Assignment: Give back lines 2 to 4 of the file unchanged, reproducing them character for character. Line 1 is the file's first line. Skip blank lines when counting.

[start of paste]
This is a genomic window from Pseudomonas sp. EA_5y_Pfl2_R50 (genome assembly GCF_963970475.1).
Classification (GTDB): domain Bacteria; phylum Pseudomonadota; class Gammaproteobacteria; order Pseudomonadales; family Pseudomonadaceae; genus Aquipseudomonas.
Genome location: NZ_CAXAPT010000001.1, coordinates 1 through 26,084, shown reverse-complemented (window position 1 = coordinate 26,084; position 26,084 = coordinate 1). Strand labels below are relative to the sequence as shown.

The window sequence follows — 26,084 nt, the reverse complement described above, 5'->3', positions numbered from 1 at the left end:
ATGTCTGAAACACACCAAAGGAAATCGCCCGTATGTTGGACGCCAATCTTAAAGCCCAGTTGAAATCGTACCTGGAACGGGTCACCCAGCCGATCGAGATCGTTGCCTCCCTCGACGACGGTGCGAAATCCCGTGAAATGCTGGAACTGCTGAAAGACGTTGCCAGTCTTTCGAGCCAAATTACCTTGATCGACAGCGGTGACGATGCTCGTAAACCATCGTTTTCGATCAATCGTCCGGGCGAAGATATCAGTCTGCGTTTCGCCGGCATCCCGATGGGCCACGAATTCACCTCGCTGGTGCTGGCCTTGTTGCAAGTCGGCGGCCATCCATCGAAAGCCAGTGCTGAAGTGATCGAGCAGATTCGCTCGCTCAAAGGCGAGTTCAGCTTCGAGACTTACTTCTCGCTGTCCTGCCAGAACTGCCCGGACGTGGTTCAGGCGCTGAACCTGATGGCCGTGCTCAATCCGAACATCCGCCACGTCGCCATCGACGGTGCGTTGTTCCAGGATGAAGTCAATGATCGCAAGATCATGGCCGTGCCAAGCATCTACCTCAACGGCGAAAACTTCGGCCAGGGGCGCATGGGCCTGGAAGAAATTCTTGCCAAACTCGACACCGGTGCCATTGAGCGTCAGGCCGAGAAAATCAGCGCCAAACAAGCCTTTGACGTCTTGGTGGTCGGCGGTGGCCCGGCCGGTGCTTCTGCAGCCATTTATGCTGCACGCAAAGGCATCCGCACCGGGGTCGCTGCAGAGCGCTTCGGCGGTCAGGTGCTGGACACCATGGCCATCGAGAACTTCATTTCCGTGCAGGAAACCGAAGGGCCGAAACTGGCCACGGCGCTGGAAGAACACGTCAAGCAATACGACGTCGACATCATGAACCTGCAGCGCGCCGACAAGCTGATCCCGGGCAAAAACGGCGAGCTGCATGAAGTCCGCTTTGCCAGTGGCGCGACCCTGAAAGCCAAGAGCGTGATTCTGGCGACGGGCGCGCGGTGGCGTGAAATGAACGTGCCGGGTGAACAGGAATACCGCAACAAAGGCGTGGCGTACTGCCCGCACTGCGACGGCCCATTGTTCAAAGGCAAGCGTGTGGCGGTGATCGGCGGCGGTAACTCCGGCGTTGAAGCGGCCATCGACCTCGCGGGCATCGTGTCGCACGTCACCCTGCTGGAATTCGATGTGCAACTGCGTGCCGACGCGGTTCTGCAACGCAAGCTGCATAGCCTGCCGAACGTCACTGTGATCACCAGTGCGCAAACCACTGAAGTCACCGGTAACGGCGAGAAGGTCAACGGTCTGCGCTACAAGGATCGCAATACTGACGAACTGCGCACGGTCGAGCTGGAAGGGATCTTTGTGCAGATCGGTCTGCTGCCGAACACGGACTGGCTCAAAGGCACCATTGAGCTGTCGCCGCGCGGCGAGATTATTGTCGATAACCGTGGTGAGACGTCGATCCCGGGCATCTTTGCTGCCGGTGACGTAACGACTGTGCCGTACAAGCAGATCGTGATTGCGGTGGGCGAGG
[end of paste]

Classification (GTDB): domain Bacteria; phylum Pseudomonadota; class Gammaproteobacteria; order Pseudomonadales; family Pseudomonadaceae; genus Aquipseudomonas.
Genome location: NZ_CAXAPT010000001.1, coordinates 1 through 26,084, shown reverse-complemented (window position 1 = coordinate 26,084; position 26,084 = coordinate 1). Strand labels below are relative to the sequence as shown.

The window sequence follows — 26,084 nt, the reverse complement described above, 5'->3', positions numbered from 1 at the left end: